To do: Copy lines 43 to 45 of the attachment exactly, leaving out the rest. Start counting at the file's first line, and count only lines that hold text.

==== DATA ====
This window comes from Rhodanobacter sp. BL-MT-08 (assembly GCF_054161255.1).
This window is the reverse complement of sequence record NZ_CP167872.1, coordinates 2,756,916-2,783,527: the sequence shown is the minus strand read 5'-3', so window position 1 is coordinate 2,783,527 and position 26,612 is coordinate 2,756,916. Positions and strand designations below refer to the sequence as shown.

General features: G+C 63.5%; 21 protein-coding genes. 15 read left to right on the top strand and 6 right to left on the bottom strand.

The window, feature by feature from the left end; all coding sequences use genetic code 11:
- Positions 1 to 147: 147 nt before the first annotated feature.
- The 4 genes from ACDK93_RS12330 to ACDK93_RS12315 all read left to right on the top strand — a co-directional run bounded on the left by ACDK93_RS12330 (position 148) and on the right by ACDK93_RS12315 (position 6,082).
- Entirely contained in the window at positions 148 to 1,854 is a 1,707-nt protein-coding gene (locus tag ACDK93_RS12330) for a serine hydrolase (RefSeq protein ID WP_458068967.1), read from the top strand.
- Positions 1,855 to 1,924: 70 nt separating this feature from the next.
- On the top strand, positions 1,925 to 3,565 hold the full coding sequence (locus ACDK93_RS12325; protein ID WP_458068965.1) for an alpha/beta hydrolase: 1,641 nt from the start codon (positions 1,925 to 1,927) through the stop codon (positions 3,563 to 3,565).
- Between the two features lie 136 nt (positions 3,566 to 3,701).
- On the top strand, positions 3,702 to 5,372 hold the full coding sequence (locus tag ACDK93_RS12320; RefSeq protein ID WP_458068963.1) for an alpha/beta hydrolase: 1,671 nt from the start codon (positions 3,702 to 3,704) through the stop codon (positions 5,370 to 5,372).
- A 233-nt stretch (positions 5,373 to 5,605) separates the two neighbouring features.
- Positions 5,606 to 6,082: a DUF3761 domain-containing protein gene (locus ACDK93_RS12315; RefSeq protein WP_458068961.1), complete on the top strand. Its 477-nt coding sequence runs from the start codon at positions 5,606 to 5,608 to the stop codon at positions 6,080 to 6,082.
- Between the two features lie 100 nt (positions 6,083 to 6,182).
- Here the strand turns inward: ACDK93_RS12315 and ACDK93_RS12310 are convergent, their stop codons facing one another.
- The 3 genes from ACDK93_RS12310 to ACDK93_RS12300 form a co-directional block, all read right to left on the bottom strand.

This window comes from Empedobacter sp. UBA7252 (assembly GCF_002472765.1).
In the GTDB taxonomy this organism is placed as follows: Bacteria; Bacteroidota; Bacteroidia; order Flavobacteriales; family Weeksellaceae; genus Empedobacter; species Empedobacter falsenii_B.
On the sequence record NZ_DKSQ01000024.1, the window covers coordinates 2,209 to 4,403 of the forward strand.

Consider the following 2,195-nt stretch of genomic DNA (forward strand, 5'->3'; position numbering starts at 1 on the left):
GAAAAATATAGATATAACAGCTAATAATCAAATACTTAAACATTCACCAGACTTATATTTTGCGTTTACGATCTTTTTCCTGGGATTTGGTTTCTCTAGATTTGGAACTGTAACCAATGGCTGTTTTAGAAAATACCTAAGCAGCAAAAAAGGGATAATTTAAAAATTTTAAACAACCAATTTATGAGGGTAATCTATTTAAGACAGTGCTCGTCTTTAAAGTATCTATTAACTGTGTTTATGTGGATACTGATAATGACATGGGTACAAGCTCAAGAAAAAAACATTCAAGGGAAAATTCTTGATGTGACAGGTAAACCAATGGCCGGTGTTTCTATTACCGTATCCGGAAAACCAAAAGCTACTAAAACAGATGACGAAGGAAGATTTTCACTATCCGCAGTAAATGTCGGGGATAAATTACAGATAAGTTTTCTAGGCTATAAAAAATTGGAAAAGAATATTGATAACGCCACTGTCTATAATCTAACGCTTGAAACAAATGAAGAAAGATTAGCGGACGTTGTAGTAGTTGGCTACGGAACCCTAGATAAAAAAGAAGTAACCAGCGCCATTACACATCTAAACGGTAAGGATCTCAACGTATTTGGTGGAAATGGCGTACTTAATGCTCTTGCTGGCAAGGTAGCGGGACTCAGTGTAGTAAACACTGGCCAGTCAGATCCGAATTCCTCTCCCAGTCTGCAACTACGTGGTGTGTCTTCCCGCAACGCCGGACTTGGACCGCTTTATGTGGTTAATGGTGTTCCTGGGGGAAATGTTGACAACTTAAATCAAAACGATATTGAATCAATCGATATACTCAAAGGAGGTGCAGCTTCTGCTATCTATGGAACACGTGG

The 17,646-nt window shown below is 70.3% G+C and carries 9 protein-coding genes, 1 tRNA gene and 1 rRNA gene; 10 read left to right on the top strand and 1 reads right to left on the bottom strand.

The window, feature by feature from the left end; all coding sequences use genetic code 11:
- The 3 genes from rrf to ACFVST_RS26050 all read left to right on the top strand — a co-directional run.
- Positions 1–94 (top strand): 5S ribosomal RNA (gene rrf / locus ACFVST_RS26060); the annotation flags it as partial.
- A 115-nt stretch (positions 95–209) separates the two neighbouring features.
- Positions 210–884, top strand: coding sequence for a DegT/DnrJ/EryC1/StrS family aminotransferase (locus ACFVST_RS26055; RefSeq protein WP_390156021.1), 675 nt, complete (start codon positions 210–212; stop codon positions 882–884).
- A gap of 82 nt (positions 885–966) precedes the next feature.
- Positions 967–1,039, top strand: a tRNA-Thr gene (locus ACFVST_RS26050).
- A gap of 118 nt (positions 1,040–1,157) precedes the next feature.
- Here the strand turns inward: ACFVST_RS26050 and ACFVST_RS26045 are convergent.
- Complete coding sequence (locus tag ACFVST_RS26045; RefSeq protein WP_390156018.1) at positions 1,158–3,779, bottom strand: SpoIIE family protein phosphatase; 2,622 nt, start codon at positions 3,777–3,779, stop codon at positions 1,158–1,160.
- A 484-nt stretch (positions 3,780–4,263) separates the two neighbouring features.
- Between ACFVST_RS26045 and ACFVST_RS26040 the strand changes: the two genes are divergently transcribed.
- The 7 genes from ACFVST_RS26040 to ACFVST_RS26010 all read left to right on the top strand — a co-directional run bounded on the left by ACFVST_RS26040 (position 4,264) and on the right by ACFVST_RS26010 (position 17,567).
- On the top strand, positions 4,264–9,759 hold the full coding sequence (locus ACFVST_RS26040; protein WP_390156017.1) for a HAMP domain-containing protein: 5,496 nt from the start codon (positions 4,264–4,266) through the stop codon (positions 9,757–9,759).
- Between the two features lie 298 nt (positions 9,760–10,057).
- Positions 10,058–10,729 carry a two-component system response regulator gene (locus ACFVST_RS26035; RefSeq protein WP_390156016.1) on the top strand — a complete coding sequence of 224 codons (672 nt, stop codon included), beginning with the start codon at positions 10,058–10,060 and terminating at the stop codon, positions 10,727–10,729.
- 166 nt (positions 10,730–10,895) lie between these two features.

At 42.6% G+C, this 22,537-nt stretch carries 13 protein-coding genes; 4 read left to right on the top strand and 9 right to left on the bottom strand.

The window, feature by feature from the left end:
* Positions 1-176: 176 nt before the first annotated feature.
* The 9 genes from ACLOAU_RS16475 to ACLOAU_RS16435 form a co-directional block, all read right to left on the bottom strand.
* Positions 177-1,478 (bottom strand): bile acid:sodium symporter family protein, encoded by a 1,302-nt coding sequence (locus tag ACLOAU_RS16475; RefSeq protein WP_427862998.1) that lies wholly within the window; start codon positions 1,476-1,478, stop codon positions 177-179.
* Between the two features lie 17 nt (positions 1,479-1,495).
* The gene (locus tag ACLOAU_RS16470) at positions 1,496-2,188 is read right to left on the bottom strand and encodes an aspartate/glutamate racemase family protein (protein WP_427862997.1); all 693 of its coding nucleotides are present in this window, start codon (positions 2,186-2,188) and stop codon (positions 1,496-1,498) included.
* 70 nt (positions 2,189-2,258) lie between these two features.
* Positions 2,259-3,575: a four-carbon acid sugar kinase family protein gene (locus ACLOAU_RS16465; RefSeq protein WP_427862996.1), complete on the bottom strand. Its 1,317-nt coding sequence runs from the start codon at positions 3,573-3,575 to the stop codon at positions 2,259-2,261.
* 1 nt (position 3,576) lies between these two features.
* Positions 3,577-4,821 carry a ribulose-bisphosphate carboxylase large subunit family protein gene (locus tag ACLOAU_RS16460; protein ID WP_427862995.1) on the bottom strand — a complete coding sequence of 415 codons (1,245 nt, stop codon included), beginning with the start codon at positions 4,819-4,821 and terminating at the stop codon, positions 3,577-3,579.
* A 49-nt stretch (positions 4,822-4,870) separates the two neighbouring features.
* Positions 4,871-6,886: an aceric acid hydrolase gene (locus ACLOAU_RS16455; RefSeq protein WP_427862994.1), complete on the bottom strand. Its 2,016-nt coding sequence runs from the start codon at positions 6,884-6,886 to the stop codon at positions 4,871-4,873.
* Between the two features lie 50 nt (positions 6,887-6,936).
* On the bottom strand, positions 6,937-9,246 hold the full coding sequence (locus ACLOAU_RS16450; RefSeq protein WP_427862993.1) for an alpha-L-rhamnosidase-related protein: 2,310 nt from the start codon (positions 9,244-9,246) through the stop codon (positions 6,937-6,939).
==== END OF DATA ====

* The 9 genes from ACLOAU_RS16475 to ACLOAU_RS16435 form a co-directional block, all read right to left on the bottom strand.
* Positions 177-1,478 (bottom strand): bile acid:sodium symporter family protein, encoded by a 1,302-nt coding sequence (locus tag ACLOAU_RS16475; RefSeq protein WP_427862998.1) that lies wholly within the window; start codon positions 1,476-1,478, stop codon positions 177-179.
* Between the two features lie 17 nt (positions 1,479-1,495).